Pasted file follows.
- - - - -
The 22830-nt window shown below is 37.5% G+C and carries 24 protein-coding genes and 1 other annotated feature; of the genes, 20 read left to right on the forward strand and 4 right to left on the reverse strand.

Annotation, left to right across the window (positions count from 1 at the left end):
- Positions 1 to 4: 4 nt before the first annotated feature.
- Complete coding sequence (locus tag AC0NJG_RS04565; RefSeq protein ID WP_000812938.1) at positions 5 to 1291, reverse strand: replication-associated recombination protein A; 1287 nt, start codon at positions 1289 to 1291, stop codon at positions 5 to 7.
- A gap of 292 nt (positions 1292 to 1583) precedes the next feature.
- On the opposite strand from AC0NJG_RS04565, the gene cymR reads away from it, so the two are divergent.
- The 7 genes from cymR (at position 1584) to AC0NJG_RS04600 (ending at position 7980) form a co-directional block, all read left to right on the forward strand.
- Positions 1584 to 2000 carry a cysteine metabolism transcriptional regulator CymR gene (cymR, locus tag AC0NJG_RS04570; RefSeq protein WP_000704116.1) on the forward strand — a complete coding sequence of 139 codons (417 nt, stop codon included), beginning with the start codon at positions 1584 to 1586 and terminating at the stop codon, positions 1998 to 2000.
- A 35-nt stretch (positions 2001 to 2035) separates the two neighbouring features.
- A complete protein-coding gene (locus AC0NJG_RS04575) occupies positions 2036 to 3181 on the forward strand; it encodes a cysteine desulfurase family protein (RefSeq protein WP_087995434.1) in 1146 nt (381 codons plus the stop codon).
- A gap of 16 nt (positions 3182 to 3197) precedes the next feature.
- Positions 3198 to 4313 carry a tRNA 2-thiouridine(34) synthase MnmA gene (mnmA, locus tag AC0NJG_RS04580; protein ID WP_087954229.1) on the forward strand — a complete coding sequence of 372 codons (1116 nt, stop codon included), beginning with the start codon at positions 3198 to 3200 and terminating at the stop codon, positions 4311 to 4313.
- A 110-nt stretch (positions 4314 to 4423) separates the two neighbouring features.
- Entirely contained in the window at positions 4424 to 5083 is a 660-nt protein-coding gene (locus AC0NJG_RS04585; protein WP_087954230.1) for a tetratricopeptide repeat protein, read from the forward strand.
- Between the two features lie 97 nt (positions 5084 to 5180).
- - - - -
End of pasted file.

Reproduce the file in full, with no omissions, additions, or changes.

The 22830-nt window shown below is 37.5% G+C and carries 24 protein-coding genes and 1 other annotated feature; of the genes, 20 read left to right on the forward strand and 4 right to left on the reverse strand.

Annotation, left to right across the window (positions count from 1 at the left end):
- Positions 1 to 4: 4 nt before the first annotated feature.
- Complete coding sequence (locus tag AC0NJG_RS04565; RefSeq protein ID WP_000812938.1) at positions 5 to 1291, reverse strand: replication-associated recombination protein A; 1287 nt, start codon at positions 1289 to 1291, stop codon at positions 5 to 7.
- A gap of 292 nt (positions 1292 to 1583) precedes the next feature.
- On the opposite strand from AC0NJG_RS04565, the gene cymR reads away from it, so the two are divergent.
- The 7 genes from cymR (at position 1584) to AC0NJG_RS04600 (ending at position 7980) form a co-directional block, all read left to right on the forward strand.
- Positions 1584 to 2000 carry a cysteine metabolism transcriptional regulator CymR gene (cymR, locus tag AC0NJG_RS04570; RefSeq protein WP_000704116.1) on the forward strand — a complete coding sequence of 139 codons (417 nt, stop codon included), beginning with the start codon at positions 1584 to 1586 and terminating at the stop codon, positions 1998 to 2000.
- A 35-nt stretch (positions 2001 to 2035) separates the two neighbouring features.
- A complete protein-coding gene (locus AC0NJG_RS04575) occupies positions 2036 to 3181 on the forward strand; it encodes a cysteine desulfurase family protein (RefSeq protein WP_087995434.1) in 1146 nt (381 codons plus the stop codon).
- A gap of 16 nt (positions 3182 to 3197) precedes the next feature.
- Positions 3198 to 4313 carry a tRNA 2-thiouridine(34) synthase MnmA gene (mnmA, locus tag AC0NJG_RS04580; protein ID WP_087954229.1) on the forward strand — a complete coding sequence of 372 codons (1116 nt, stop codon included), beginning with the start codon at positions 3198 to 3200 and terminating at the stop codon, positions 4311 to 4313.
- A 110-nt stretch (positions 4314 to 4423) separates the two neighbouring features.
- Entirely contained in the window at positions 4424 to 5083 is a 660-nt protein-coding gene (locus AC0NJG_RS04585; protein WP_087954230.1) for a tetratricopeptide repeat protein, read from the forward strand.
- Between the two features lie 97 nt (positions 5084 to 5180).